A.M. I did my long run today because of the kids' track meet the next day, except I kept it medium long because I had to work immediately afterwards, and I knew I was not going to get adequate recovery if I made it full 20. So I ran 8 out uphill in about 59 minutes, and then 8 back down in 46:20- 5:47.5 average. I struggled in the last 2 miles, and especially in the last mile. It did not feel like fuel, I think it was the heart. In fact, for the last two weeks I've felt like I've had a hole in my heart. Well, I do not think there is really a hole, otherwise I would be dead, or at least would not be able to run at all. It is probably just the thinning out of the muscle and it is probably very minor, but to me it is not because all of a sudden my pace drops by 10 seconds per mile terrain adjusted in the last two miles of an 8 mile tempo at the end of a long run, so I call it "a hole".
I have actually considered the idea of training runners to recognize what is going on with their heart by performing the tests at the times they felt there was something different. The idea is this - a trained runner with some HRM experience knows his HR without having to measure it. He knows his pace by feel. With some training he could be taught to identify his stride rate. By the same token he could be trained to identify his lactate concentration and blood glucose level by feel. What else? How about the thickness of the heart muscle in different parts of his heart? Probably a good number of important parameters. Why is this important? A runner with some scientific training paying close attention to his body overtime would be able to formulate a hypothesis about some process that a scientist would never think of because the runner has 24x7 access to a multitude of sensors and can processes their input subconsciously - a luxury not available to a scientist even in the best equipped lab. Then the scientist could test it and prove it in a lab.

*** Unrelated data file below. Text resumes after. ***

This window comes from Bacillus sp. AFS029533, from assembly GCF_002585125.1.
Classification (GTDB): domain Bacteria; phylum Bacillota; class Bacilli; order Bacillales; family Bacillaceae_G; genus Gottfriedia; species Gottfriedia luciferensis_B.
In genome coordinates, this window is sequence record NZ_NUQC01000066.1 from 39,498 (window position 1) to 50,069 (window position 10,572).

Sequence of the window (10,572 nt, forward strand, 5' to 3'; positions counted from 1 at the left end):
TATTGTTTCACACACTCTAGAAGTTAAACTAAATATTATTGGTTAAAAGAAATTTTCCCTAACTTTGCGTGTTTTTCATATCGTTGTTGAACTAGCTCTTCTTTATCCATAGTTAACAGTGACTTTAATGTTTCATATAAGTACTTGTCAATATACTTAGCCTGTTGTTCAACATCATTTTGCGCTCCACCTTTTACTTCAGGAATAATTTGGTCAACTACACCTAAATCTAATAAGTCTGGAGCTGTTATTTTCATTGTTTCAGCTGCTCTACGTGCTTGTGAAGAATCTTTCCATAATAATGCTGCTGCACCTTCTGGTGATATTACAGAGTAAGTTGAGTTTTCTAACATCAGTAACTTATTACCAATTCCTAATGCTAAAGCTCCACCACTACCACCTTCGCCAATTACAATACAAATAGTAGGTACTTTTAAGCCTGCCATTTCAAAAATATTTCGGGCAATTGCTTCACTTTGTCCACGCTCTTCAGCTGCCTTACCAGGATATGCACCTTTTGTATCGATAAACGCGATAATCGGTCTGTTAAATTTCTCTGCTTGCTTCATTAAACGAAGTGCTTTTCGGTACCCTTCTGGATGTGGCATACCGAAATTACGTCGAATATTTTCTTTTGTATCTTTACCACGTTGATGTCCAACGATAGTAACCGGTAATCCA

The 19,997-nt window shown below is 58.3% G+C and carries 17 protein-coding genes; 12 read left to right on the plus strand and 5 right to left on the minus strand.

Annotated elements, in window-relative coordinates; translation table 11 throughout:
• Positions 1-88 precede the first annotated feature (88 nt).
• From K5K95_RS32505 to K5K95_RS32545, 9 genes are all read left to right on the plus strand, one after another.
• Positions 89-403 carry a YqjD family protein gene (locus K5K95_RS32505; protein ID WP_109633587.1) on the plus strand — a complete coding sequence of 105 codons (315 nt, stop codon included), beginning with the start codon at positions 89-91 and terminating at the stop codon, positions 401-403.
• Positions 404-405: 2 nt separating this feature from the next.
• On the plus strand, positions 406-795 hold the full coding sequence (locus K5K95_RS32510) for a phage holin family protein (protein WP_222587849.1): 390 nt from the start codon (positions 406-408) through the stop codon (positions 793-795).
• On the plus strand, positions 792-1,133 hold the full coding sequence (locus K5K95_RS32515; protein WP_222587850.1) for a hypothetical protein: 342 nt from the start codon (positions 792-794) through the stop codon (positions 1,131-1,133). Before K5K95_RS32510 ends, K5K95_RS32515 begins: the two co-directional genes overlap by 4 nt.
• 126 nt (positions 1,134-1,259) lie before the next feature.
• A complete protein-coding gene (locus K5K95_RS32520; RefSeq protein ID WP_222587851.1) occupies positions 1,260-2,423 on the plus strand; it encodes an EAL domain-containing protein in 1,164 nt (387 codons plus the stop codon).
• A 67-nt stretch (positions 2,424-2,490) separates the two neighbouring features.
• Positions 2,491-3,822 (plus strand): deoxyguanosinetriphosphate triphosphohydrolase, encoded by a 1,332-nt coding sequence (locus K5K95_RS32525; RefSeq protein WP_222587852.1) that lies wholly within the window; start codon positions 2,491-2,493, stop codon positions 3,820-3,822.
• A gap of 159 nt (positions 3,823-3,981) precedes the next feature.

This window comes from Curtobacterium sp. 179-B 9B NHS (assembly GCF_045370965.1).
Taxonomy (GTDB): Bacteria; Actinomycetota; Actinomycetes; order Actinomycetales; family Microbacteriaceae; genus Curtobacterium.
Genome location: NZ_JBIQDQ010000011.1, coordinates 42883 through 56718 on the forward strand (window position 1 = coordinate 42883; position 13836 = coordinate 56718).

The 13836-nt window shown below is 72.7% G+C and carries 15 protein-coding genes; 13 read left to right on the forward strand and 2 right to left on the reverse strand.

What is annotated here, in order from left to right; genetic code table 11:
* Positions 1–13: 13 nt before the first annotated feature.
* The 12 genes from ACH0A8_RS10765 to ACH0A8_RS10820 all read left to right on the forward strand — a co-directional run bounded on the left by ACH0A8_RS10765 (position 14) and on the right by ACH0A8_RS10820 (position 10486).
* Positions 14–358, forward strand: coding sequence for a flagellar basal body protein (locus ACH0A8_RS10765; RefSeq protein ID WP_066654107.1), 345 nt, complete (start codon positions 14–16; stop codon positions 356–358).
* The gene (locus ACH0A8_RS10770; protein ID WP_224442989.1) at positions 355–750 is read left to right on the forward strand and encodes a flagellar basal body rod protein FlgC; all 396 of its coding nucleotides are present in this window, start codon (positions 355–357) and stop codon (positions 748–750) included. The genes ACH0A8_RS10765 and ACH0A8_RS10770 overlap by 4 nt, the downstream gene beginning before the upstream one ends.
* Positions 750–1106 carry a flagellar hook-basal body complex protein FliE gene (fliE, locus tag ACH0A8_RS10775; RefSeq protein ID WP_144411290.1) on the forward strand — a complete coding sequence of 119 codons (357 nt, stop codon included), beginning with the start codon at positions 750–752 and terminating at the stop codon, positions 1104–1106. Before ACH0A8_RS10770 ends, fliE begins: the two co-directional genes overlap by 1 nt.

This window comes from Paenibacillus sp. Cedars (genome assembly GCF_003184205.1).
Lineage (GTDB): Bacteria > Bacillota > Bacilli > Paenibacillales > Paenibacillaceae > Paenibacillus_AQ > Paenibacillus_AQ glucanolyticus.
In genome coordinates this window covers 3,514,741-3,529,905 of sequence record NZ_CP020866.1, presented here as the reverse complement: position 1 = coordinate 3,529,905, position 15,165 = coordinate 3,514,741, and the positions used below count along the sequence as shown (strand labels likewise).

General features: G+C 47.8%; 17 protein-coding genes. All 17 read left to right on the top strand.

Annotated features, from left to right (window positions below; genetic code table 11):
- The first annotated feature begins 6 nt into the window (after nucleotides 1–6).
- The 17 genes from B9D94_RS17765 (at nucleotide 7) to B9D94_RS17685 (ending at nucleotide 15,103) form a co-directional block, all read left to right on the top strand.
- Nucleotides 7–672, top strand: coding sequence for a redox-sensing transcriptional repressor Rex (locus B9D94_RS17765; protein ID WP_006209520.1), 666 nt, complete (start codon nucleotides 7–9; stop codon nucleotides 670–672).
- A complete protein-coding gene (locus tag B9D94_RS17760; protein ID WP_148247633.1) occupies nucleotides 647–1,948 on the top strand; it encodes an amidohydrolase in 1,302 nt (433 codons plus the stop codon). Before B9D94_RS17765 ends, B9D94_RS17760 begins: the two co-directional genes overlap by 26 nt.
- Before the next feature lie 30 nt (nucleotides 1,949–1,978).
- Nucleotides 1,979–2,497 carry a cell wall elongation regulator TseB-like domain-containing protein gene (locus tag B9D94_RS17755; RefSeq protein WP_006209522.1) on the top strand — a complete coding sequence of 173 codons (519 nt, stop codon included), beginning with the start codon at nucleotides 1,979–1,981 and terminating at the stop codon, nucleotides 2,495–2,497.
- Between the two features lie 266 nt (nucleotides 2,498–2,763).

I wrote to a couple of researchers about it. They agreed with me that it was a good idea, but as far as I know it never progressed beyond the status of a good idea. I suppose if I really wanted to push this beyond it I could get a degree in cardiology, get my hands on the equipment, and start doing it. Or maybe there is a better way - I need to become good friends with a cardiologist that has access to the equipment, is a bit of an unconventional thinker, and is interested in exercise. If you know anybody, give them a reference to this post.
Benjamin did 6, Jenny 4, Julia 2, Jacob 1, Joseph 2, William 1.